Short Stories, Irish literature, Classics, Modern Fiction and Contemporary Literary Fiction, The Japanese Novel and post Colonial Asian Fiction are some of my Literary Interests





Tuesday, August 13, 2013

Tania James. A Great Short Story by the author of Atlas of Unknowns



I first heard of Tania James when Amazon recommended her new and first collection of short stories, Aerogrammes, to me.  I know Amazon bashing is the trendy thing and I know they have negatively impacted lots of others in the book business. I look upon things from the point of view of a consumer of books, a reader.   As this, I think Amazon is a wonderful thing for the readers of the world, overall.  E reading has changed things  forever and I am glad.   I have been buying books from Amazon so long and browsed so much that I look at the works they recommend to me.  When I saw a glowing review by Karen Russell about the work of Tania James, I downloaded a sample copy and I looked online for her short stories.   I found two that could be read online for free. I liked them both a lot. There is some logic  in comparing her work to Jhumpa Lahiri, itself a great complement.  Both focus on people with ancestral roots in India now living in the United States and the conflicts brought about by having disparate cultures impacting a person.  I will just talk about one of them.

"The Other Gandhi" is a really well done story about the aspirations of a man, working in a camera store who sees himself as an actor and has had a few minor roles in the theater and some commercials but not enough to quit his day job.  He is offered a part as Gandhi, partially because he is Indian.   It is an odd sounding German low budget movie.  It is being made without him speaking, a German will do the voice.  He has a crush on an Indian woman working in the store.  She is very excited to hear of the movie and she invites him over to her place to watch the classic Attenborough movie on Gandhi.    She loans him books on Gandhi, fixes him vegetarian meals, and loans him books on Gandhi.  He begins to try to understand the teachings of Gandhi. When the film premiers imagine Royce's shock when he sees the opening credits:

"At the end, the screen faded to black over a violin solo of “Raghupathi Raghava Rajaram,” the bhajan that Gandhi and his followers sang on the Salt March. Tears rose to Royce’s eyes though he couldn’t exactly distinguish why; he tipped his head slightly to will the tears back into his sockets just as Laila slapped his knee. She was pointing at the screen, which read:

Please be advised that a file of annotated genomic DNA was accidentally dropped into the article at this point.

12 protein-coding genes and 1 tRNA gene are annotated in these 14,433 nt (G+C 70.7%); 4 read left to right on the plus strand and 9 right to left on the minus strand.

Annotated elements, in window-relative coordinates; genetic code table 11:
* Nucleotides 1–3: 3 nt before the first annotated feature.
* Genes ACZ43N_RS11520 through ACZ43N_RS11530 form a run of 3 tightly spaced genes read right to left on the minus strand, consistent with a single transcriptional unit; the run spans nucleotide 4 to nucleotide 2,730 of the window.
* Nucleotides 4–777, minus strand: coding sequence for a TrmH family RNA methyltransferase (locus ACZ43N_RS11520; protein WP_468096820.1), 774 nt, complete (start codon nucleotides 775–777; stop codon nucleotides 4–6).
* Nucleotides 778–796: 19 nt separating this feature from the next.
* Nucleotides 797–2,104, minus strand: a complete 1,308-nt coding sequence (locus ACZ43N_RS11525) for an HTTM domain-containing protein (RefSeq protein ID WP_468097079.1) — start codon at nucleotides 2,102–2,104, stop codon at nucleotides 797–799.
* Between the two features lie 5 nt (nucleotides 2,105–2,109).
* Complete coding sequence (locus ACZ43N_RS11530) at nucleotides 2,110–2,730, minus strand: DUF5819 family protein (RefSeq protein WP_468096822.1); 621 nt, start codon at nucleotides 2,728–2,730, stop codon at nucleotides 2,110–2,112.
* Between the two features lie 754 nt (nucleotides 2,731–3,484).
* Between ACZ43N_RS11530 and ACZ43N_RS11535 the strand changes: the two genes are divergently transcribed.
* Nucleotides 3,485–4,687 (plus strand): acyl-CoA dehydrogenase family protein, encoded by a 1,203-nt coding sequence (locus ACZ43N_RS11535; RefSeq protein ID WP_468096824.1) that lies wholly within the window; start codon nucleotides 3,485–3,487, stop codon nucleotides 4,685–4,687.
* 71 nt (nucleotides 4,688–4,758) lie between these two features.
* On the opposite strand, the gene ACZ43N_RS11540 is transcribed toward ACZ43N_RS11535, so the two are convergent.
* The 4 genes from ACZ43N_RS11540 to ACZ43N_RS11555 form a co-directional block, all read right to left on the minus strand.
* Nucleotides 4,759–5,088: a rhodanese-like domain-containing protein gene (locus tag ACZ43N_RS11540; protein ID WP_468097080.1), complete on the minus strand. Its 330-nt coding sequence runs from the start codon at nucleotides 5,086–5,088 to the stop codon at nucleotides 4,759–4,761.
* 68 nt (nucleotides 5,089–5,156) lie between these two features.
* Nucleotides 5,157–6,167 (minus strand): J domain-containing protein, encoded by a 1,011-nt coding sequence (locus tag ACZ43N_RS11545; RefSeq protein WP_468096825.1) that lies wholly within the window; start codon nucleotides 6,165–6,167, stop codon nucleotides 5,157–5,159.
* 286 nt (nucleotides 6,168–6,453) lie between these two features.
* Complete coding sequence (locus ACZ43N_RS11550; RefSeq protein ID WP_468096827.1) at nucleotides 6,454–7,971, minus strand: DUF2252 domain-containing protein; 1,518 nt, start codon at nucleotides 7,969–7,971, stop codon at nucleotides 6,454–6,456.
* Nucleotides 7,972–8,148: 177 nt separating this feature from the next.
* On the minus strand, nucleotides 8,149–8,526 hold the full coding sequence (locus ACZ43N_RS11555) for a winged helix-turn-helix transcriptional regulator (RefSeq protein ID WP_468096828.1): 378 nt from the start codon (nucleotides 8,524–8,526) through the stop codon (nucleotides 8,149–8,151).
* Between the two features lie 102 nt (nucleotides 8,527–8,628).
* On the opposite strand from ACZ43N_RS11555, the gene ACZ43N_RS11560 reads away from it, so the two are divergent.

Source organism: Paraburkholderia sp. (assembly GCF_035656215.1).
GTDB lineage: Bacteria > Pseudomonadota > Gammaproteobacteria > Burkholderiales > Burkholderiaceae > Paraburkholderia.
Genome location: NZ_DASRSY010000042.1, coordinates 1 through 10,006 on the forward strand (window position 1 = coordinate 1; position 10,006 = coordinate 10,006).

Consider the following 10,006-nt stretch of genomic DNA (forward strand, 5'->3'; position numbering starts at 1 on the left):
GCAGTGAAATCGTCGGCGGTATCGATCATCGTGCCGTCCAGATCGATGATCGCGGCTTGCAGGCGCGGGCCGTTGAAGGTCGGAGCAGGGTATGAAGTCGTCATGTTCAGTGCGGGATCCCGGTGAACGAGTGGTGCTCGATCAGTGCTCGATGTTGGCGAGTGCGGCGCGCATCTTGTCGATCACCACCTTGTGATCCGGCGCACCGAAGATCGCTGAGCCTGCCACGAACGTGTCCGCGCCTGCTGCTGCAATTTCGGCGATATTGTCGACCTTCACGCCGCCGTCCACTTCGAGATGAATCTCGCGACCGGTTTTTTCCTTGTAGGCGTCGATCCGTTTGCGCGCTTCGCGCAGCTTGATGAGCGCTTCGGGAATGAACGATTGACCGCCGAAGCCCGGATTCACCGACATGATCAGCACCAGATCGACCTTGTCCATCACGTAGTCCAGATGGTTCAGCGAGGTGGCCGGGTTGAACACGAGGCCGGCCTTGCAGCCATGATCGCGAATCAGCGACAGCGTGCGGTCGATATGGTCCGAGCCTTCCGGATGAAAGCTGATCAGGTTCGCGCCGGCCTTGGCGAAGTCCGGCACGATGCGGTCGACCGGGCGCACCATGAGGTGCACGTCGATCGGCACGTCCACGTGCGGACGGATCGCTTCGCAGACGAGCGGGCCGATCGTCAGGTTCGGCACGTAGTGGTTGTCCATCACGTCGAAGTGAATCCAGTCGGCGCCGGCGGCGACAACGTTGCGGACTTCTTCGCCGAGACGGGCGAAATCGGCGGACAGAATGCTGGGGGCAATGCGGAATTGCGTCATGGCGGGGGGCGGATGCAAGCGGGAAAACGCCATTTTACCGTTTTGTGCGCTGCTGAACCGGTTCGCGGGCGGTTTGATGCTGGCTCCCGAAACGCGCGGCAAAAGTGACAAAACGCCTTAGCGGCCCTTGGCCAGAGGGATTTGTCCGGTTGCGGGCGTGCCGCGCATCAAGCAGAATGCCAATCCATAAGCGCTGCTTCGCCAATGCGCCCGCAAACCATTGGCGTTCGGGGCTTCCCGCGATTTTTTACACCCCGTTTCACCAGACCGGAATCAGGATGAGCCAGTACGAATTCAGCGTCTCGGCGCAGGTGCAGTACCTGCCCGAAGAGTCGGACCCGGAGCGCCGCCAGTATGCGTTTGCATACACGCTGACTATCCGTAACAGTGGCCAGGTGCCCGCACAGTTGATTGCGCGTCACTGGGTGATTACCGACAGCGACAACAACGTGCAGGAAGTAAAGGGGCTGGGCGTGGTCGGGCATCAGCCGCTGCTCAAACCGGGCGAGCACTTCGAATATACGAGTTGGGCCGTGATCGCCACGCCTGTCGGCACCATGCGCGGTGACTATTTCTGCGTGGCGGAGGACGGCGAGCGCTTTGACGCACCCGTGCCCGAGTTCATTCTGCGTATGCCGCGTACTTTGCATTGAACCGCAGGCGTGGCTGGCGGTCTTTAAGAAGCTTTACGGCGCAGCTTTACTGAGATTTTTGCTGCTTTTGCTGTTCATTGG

SHERMAN ORTIZ as Mohandas K. Gandhi
with additional scenes by ROYCE VARGHESE"
Royce is shocked to his core, he never knew there was a second actor playing Gandhi.  He is even more offended when he discover Sherman is Mexican.   The producers told him Ortiz has more the overall appearance and manner of Gandhi than he does.  Soon Ortiz is appearing at Indian cultural events all around the country.  To make it worse his crush plans to go hear Ortiz recite some of Gandhi's speeches.  His crush changes her shift at work to avoid him.  To make it all the worse, Ortiz is invited to India to recite.  Royce begins to think back on his high school drama teacher who praised him and he wonders will he ever be more than a camera salesman.  We see the woman lose interest in him and he decides to go to India himself.   I will leave the end of the story untold.
For sure I hope to read her collection and novel one day.




Official bio

Tania James was raised in Louisville, Kentucky after a brief stint in Chicago from ages 0 to 4. She graduated from Harvard University with a degree in filmmaking and received an MFA from Columbia’s School of the Arts.

Her debut novel Atlas of Unknowns was published by Knopf in 2009, and was a New York Times Editor’s Choice, an Indie Next Notable, a Barnes & Noble Discover Great New Writers selection, and a Best Book of 2009 for The San Francisco Chronicle and NPR. Atlas was also shortlisted for the DSC Prize for South Asian literature.

Her short story collection Aerogrammes will be released by Knopf on May 15, 2012. Her short stories have appeared in a number of journals including Boston ReviewGrantaGuernicaKenyon ReviewOne StoryOrion, and A Public Space. She has also written for The New York TimesThe Courier Journal, and Elle India. The title story of her collection was a finalist for Best American Short Stories 2008 and a Pushcart Prize nominee.

Tania is the recipient of fellowships from the Ragdale Foundation and the DC Commission on the Arts and Humanities. From 2011-2012, she was a Fulbright fellow to India living in New Delhi. Now she lives in Washington 


Mel u


No comments: